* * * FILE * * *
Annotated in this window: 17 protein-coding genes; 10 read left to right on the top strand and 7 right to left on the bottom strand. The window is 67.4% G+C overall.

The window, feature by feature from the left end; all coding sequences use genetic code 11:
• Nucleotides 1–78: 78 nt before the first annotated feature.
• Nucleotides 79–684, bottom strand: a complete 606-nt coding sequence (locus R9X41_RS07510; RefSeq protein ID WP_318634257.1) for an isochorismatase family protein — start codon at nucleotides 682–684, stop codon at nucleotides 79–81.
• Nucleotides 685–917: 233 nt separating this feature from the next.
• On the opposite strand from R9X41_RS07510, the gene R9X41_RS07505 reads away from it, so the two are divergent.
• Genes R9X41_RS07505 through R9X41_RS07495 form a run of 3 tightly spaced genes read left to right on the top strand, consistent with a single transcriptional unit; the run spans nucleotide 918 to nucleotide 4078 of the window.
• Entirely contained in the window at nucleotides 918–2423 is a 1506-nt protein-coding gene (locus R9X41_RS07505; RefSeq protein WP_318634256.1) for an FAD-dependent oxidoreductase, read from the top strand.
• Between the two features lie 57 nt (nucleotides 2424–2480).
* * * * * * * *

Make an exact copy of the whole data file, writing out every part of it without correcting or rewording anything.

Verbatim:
Annotated in this window: 17 protein-coding genes; 10 read left to right on the top strand and 7 right to left on the bottom strand. The window is 67.4% G+C overall.

The window, feature by feature from the left end; all coding sequences use genetic code 11:
• Nucleotides 1–78: 78 nt before the first annotated feature.
• Nucleotides 79–684, bottom strand: a complete 606-nt coding sequence (locus R9X41_RS07510; RefSeq protein ID WP_318634257.1) for an isochorismatase family protein — start codon at nucleotides 682–684, stop codon at nucleotides 79–81.
• Nucleotides 685–917: 233 nt separating this feature from the next.
• On the opposite strand from R9X41_RS07510, the gene R9X41_RS07505 reads away from it, so the two are divergent.
• Genes R9X41_RS07505 through R9X41_RS07495 form a run of 3 tightly spaced genes read left to right on the top strand, consistent with a single transcriptional unit; the run spans nucleotide 918 to nucleotide 4078 of the window.
• Entirely contained in the window at nucleotides 918–2423 is a 1506-nt protein-coding gene (locus R9X41_RS07505; RefSeq protein WP_318634256.1) for an FAD-dependent oxidoreductase, read from the top strand.
• Between the two features lie 57 nt (nucleotides 2424–2480).